# Prove $\sum\limits_{n=2}^\infty \frac {1} {n\ln(n)\sqrt{\ln^3{n}}}$ is divergent.

Evaluate if the following series is convergent or divergent: $\sum\limits_{n=2}^\infty \frac {1} {n\ln(n)\sqrt{\ln^3{n}}}$.

After checking the solution I found out the series was divergent. I tried to use the comparison test or Weierstrass's test to evaluate the series. I started by using the inequality $\ln(n)\leqslant n$ in the following way:

$\sum\limits_{n=2}^\infty \frac {1} {n\ln(n)\sqrt{\ln^3{n}}}>\sum\limits_{n=2}^\infty \frac {1} {n^2+\sqrt{n^3}}>\sum\limits_{n=2}^\infty \frac {1} {n^2+{n^3}}$. Since $\frac {1} {x^2+{x^3}}$ is monotone decreasing I computed: $\int_\limits{1}^{\infty}\frac {1} {x^2+{x^3}}=\int_\limits{1}^{\infty}-\frac {1} {x}+\frac{1}{x+1}+\frac{1}{x^2}=1-\ln(2)$, so the series $\sum\limits_{n=2}^\infty \frac {1} {n^2+{n^3}}$ converges. I tried to find a series in between that would diverge but I have not come to an idea of what the numerator should be.

Question:

How can I prove the series $\sum\limits_{n=2}^\infty \frac {1} {n\ln(n)\sqrt{\ln^3{n}}}$ to be divergent?

• I think it converges, by direct application of the integral test.
– lulu
Apr 2 '18 at 13:23
• Note: I assumed that $\ln^3(x)$ meant $\left(\ln(x) \right)^3$. Perhaps you meant something else? In any case, you should edit to clarify.
– lulu
Apr 2 '18 at 13:32
• @lulu This exercise comes from a book. I have noticed the author to write ($\ln\ln(x)$) when he wants the composition, so I assume here that the author is referring to $\ln^3(x)=(\ln(x))^3$ as you stated. I am little bit confused regarding the solution once it states that the series converge. Apr 2 '18 at 13:37
• Well, the posted solutions seem comprehensive. If you understand it to mean the cube you get a convergent series, if you understand it to mean composition you get a divergent series.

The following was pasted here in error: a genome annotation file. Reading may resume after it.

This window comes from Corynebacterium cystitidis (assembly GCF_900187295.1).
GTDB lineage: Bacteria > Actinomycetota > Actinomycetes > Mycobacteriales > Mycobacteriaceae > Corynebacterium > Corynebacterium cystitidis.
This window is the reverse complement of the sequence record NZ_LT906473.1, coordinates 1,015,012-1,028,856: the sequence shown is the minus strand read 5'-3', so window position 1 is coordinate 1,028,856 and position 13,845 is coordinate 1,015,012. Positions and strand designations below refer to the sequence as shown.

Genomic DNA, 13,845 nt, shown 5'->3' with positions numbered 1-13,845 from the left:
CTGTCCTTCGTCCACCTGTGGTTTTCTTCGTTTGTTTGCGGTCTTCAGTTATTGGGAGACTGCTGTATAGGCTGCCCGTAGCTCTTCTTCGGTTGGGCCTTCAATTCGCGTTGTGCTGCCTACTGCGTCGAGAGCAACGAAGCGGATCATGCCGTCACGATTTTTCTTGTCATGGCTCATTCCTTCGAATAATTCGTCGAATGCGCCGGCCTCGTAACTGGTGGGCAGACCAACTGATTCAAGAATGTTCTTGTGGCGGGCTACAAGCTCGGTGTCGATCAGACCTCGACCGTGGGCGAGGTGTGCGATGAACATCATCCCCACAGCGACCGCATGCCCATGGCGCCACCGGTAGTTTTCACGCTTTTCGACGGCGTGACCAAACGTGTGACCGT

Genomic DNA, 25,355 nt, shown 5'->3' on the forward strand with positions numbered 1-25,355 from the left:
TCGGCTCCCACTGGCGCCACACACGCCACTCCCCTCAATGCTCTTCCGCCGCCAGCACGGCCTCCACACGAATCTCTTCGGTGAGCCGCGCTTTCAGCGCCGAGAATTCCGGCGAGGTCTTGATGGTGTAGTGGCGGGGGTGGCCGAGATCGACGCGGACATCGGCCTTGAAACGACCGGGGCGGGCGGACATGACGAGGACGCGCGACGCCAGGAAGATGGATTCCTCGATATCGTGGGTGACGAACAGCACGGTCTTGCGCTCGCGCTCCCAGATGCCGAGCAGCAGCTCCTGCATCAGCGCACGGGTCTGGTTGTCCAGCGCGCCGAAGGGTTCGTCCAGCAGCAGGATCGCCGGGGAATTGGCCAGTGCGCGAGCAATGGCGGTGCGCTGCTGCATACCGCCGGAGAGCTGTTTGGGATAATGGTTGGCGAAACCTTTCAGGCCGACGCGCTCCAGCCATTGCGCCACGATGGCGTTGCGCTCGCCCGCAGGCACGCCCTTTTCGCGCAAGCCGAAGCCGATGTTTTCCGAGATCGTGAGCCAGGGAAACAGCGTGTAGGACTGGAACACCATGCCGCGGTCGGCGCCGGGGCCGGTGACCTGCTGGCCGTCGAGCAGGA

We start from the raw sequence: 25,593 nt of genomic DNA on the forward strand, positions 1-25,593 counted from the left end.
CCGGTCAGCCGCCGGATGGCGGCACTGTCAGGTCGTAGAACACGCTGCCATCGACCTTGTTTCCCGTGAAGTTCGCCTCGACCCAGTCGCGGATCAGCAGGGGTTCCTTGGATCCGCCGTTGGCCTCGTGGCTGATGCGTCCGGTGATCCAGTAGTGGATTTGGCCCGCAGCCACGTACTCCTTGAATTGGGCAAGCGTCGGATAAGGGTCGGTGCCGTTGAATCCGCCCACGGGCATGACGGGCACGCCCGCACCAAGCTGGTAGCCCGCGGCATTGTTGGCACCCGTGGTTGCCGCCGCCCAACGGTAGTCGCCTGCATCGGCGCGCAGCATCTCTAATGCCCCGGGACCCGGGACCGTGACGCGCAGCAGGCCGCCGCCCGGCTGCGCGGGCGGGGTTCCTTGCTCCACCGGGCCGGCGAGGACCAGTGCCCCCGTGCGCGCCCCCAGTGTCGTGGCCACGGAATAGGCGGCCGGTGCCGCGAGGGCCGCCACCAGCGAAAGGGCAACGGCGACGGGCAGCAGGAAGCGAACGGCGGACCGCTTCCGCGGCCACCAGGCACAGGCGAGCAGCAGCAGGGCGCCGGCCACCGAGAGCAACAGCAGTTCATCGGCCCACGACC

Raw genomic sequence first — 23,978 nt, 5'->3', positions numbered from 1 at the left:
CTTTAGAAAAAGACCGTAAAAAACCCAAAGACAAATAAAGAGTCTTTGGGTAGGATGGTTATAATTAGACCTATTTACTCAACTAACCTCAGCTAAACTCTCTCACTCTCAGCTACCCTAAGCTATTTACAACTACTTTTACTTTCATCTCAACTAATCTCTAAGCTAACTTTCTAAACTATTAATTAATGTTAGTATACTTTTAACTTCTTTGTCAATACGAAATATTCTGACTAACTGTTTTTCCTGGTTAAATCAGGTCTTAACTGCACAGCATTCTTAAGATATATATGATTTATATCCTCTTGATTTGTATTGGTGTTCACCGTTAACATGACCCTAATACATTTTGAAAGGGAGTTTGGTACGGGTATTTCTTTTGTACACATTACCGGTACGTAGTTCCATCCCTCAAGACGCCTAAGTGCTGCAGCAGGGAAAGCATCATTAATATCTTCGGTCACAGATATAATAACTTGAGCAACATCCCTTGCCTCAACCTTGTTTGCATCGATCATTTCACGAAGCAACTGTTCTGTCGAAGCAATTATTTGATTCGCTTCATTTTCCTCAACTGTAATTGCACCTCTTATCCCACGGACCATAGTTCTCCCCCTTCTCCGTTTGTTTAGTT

– lulu
Apr 2 '18 at 13:39
• If $\ln^3 x$ means $\ln(\ln(\ln x)$ then the series is divergent. Apr 2 '18 at 13:41

It is well-known a Bertrand's series: $$\sum_{n\ge 2}\frac 1{n^\alpha\log^\beta\! n}$$ converges if and only if

• $\alpha>1$ (by comparison with the Riemann series $\;\sum_{n}\frac 1{n^\alpha}$);
• or $\alpha=1$ and $\beta>1$ (by the integral test).

For series $\dfrac 1{n^\alpha\ln(n)^\beta}$ the easiest test is the Cauchy condensation test.

In this case for $\alpha=1$ and $\beta=\frac 52>1$ it should converge.

Unless your $\ln^3 n$ meant $\ln(\ln(\ln(n)))$ in which case you would have $\dfrac 1{n^\alpha\ln(n)^\beta\ln(\ln(\ln(n)))^\gamma}$ with $\alpha=\beta=1$ and $\gamma=\frac 12<1$ so it is divergent.

Does $ln^3(x)$ mean iterated 3 times or cubed? If cubed I think is false, if iterated 3 times true.

Hint: (Cauchy condensation test.) For a non-negative, decreasing sequence of reals $f(n)$: $$\sum_{n=0}^{\infty} f(n) \hbox{ converges iff } \sum_{n=0}^{\infty} 2^n f(2^n) \hbox{ converges }$$

Use Cauchy's condensation test.

$$\frac {2^n} {2^n\ln(2^n)\sqrt{\ln^3{2^n}}} = \frac{1}{n\ln2 \cdot (n \ln2)^{3/2}} = \frac{1}{(\ln2)^{5/2} \, n^{5/2}}$$

So it's convergent.